There is no doubt in my mind that many of the teachers I had during my grade-school years and my high school years have had an influence on who I have become today. Ask around and find out if any of your friends have teachers that influenced their lives.

If you think about it, our kids spend more time during the school year with their teachers and coaches than they do with their parents. How can that not affect their lives? Teachers are the people who educate and see that our children know what they need to know academically to carve a good future for themselves.

I can read. I can write. I can do math, though it wasn’t my teachers’ fault that I am a little challenged in that department. They couldn’t do everything, such as making someone that is totally uninterested in math, a math whiz. But because of them I can do the basic things I need to do to succeed in the world and in business. I also learned right and wrong from my teachers. They taught values and morals.

Tomorrow is the start of a new school year. I have not heard one teacher bemoan the fact they are going back to school. I hear excitement in their voices. Teaching in 2014 is not an easy profession. Not only do teachers have to take care of seeing that their students are challenged academically, but they also have to contend with more social issues, more state issues and a changing society where respect for those teaching our children is not always shown by students and parents.

Where would we be without teachers? We have lost many good teachers to jobs that pay more for their skills. There has always been the argument that teachers only work nine months out of the year. I am not a teacher because I chose not to be a teacher. I chose to work 12 months out of the year. We all make choices and if we did not choose that profession then we have nothing to complain about. If you have a teacher or a friend who is a teacher, you know the many hours they put in off the clock, preparing lessons that will make your child better equipped in the world today.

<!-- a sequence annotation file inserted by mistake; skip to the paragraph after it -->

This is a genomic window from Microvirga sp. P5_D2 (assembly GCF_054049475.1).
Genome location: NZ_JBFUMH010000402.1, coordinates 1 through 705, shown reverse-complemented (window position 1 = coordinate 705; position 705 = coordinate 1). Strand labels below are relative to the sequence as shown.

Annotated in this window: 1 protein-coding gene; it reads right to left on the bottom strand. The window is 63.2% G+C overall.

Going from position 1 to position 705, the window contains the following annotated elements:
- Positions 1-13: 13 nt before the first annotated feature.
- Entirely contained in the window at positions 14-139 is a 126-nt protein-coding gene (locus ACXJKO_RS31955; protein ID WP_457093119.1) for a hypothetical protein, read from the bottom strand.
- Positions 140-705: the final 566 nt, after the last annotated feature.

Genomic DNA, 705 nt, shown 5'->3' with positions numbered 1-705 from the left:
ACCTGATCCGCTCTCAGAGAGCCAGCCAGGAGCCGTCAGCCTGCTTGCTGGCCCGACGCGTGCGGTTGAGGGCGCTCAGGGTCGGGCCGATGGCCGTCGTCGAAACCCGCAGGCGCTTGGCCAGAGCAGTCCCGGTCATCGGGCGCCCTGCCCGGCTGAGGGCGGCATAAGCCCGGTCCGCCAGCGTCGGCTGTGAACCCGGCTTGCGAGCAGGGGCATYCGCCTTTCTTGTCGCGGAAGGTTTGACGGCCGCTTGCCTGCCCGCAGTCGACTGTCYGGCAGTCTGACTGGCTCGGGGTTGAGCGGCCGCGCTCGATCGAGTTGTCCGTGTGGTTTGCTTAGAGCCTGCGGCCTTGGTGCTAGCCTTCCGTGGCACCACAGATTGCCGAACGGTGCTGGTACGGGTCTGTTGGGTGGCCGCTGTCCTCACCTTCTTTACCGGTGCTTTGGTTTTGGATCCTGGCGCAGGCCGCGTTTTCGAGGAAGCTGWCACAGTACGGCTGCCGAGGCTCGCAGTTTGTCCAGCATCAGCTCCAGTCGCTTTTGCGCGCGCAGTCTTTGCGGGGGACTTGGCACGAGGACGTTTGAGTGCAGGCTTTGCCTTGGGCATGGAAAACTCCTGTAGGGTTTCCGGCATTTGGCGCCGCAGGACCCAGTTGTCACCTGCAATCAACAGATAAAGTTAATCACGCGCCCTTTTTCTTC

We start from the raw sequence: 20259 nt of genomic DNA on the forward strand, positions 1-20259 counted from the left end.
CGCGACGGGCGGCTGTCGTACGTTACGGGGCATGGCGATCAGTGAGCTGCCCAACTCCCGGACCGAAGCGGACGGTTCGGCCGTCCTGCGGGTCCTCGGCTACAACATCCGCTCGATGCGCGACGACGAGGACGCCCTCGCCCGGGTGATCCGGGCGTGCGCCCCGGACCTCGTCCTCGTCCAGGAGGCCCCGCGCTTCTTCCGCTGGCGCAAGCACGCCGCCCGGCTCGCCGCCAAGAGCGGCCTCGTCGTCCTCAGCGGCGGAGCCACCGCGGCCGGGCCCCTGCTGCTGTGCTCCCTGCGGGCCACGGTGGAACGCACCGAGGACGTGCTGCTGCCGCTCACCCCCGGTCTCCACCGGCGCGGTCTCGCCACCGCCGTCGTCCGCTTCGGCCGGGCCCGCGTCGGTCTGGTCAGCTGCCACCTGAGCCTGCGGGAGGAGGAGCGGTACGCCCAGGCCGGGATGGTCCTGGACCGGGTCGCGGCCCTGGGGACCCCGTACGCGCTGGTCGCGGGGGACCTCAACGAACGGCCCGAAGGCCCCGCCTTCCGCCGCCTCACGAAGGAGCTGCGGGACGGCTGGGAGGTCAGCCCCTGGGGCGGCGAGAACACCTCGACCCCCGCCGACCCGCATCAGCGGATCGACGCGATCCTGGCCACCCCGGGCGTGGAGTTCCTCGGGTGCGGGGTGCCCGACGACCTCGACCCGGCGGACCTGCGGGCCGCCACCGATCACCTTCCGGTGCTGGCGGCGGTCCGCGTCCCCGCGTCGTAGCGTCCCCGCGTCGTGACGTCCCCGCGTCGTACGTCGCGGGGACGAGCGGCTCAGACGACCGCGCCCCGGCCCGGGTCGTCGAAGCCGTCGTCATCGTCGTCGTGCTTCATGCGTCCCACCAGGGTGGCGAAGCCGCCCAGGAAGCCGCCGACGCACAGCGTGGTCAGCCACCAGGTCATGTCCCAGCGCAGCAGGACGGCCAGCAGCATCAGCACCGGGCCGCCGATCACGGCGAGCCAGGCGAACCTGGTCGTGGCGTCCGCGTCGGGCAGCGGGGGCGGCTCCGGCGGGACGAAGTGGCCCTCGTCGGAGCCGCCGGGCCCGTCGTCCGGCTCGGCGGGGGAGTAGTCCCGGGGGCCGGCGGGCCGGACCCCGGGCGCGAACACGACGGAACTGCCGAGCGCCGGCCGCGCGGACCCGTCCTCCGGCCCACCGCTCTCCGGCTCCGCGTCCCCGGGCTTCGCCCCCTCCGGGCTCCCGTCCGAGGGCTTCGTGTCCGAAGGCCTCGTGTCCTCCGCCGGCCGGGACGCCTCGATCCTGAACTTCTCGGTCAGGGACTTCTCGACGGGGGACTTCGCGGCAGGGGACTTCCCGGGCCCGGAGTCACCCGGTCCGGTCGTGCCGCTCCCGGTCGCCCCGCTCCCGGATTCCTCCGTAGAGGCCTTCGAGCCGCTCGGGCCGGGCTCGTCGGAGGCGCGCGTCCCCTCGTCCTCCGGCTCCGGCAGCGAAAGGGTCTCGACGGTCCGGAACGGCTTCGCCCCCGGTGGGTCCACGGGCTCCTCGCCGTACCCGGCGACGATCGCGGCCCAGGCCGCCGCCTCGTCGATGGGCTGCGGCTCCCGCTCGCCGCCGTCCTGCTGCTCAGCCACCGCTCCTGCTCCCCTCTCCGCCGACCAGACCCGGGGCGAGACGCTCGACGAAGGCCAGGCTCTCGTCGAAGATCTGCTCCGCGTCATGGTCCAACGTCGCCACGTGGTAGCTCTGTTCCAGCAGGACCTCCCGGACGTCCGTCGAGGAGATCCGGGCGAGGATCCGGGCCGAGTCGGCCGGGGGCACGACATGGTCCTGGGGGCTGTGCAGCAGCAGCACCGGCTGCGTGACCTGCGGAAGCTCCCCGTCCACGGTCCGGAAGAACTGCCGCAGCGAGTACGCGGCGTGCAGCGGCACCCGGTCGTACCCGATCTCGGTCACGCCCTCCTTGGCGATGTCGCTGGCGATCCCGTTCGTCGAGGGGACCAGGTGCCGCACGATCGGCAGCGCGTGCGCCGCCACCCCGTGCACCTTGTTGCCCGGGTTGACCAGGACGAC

If we didn’t have schools and good teachers where would we be in our society? We would be a pretty uneducated bunch. If you are a teacher and are reading this, you don’t have to be a saint, but remember, for many students you are the adult who they look up to. You are the adult they spend many hours with. You are one of the adults in their lives who will shape who they are, and your example counts.

So, today, on Labor Day, if you know a teacher, say thank you. If you have a child in school, support their teachers. It takes a working team to raise our children to be responsible, literate adults in today’s world. Thank you to all teachers for your dedication, and have a great year